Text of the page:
Our Christmas present this year is a photo of a  Swamp Wallaby!

Swamp Wallaby
A Swamp Wallaby found its way into our future chicken yard, but could not manage to find its way out again.

We’ve sighted a #kangaroo or wallaby from a distance twice before, and have seen scratchings in the ground, so we knew they were around.  However, like many Australian mamals, kangaroos and wallabies are nocturnal creatures.  We owe this photo to an early clock-radio alarm call on Christmas Day in preparation for a family Christmas lunch happening at our place.  Maybe we need to be up and around earlier more often!

Unfortunately I was in the shower, and didn’t actually see the wallaby, but Richard was alert and spotted it trying to get out of a small fenced yard which will be our chicken enclosure in the very near future.  One of the side fences is low, and obviously how it got in, but the other three fences are higher, and in its stressed state, the wallaby was hopping up and down one of the high fences, trying to find a gap. Richard managed to stand in a position to cause the wallaby to change tack, and it jumped over the low fence and fled into the bushland.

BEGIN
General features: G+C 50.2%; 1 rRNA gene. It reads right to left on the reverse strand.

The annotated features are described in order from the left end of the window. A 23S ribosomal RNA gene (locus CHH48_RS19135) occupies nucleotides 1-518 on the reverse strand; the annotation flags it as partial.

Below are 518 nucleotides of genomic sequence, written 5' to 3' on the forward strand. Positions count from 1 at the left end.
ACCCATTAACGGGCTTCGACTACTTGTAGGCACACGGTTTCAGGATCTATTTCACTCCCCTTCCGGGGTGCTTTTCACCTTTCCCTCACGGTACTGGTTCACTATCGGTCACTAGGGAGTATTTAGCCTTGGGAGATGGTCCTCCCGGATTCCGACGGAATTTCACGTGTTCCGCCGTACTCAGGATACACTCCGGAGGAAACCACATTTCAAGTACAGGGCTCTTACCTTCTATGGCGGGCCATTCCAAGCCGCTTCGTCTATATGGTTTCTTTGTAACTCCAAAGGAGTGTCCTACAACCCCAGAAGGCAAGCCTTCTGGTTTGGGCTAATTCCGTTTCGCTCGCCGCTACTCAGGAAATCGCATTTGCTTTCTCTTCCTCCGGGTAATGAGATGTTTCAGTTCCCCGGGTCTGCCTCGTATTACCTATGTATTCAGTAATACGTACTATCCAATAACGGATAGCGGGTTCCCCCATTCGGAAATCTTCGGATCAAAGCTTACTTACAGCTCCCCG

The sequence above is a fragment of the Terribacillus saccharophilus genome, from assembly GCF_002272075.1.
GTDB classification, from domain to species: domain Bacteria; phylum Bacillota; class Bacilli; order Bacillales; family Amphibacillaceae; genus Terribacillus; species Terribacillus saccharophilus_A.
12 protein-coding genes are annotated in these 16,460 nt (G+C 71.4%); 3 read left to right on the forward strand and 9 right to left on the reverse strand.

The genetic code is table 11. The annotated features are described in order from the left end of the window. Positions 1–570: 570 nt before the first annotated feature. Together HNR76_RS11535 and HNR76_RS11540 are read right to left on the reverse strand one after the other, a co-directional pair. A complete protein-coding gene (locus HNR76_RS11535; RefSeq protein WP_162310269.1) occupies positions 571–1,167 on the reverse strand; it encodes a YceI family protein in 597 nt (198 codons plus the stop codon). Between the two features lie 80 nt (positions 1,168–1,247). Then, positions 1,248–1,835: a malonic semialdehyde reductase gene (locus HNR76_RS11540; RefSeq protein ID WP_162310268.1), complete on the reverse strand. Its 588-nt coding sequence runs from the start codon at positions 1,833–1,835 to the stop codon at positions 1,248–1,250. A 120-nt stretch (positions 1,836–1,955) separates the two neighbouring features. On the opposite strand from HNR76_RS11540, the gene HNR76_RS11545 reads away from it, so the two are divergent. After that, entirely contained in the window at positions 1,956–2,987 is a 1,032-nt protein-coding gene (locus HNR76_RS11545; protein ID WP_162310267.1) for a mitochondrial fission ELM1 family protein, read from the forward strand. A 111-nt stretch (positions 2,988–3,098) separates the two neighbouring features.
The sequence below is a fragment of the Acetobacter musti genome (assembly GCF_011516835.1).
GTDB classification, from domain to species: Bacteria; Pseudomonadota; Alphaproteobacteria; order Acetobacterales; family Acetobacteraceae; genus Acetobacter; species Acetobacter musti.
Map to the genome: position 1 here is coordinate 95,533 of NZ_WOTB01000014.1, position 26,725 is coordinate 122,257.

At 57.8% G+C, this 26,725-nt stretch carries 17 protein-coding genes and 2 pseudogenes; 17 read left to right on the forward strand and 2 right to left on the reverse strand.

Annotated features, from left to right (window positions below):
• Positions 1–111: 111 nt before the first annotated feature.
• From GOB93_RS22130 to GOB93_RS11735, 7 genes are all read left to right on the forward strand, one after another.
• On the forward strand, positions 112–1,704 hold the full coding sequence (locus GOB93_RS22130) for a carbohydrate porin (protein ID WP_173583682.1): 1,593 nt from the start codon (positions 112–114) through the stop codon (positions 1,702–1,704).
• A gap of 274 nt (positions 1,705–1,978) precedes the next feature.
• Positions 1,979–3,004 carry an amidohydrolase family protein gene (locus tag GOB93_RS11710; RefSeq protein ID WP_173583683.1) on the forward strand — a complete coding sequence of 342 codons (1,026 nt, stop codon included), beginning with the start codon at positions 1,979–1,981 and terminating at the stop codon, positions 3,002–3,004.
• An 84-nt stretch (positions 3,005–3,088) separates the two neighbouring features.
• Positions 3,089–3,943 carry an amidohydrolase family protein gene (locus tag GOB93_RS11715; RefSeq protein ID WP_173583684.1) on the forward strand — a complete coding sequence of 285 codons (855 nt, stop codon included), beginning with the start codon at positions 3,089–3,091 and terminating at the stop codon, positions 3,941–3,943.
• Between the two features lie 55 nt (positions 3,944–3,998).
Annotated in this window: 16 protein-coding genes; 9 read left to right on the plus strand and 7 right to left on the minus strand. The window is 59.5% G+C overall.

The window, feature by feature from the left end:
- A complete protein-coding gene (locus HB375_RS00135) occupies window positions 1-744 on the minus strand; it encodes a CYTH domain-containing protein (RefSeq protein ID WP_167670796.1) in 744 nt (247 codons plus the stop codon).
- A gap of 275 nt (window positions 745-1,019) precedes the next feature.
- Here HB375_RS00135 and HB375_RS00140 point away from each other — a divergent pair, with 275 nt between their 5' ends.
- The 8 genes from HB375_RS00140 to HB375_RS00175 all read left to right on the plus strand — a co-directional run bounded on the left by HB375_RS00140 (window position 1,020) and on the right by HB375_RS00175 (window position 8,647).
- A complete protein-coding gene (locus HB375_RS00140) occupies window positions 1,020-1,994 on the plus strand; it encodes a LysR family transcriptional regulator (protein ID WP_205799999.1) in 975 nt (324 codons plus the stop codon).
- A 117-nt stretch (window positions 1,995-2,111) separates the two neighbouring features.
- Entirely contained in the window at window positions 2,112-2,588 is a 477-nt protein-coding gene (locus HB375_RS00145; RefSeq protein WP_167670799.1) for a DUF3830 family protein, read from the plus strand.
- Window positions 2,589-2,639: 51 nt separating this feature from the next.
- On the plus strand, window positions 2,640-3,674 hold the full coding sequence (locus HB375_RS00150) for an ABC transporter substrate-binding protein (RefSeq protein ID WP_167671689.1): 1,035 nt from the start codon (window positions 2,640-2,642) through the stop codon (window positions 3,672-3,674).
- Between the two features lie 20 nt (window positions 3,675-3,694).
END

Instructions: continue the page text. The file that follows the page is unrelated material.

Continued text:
Distinguishing characteristics for a Swamp Wallaby include dark coarse fur on the upper part of the body and either red or yellow brown fur on the under parts of the body, while the cheeks and shoulders have a stripe which can be either yellow brown, red brown or black.   They tend to be solitary creatures and have a home range of between 2 to 16 hectares.  During the day they rest in thick undergrowth, emerging at dusk to feed on grasses at the edge of the forest.  My reference guide for this information is “Cronin’s Key Guide: Australian Mamals‘ by Leonard Cronin.